Lucy Chidgey, mum of two, took her daughters to see Little Mix in Birmingham in November 2017 as a Christmas treat for her girls.
However, Lucy booked the tickets way before the Manchester attack in May and explained how this event changed the tone of her daughters’ present.
“To be honest I was apprehensive about going myself and I’m an adult! I obviously didn’t say anything but there was an underlying thought of what had happened.
“I couldn’t get it out of my head before or after the concert.”
Lucy explained how her eldest, Holly, 12, kept saying ‘what happens if it happens again with the bomb?’
“I didn’t really go into too much with her because I didn’t want her saying it in front of my 7-year-old, Sophie, who didn’t even think of it.”
The mother wasn’t sure what to say in response to her worried child. She feels that a set of guidelines would be really useful.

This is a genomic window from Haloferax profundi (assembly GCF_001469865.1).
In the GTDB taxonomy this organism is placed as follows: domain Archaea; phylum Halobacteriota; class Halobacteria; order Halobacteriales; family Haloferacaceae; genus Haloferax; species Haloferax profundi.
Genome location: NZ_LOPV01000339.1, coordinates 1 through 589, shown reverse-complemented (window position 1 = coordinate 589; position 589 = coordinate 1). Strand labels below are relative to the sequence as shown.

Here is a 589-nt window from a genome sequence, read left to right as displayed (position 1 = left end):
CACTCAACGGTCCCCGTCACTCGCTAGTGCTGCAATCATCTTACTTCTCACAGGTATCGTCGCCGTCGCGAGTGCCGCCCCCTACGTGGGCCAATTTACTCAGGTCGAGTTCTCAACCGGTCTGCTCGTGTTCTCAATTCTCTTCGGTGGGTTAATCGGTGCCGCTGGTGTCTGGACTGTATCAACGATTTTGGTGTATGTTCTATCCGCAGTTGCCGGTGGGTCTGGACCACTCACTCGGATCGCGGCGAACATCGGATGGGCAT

“I didn’t want to say too much otherwise I may have scared them more.
“I kind of played it down because of the younger child, which to be honest made it easier to deal with.”
Holly had seen coverage of the Manchester bombing which killed 22 at an Ariana Grande concert last May, on the news.
“One of the boys in Holly’s tutor class went to the Ariana Grande concert the night before it happened and they discuss news items at school so it must have been talked about then.”
The girls did enjoy themselves and didn’t say anything about terrorism after the show, however Lucy wasn’t sure If they were thinking about it or not.
For next time Lucy will be able to use a set of guidelines which can be found here.
Featured Image: (Left to right) Holly, Lucy and Sophie Chidgey read to see Little Mix in Birmingham.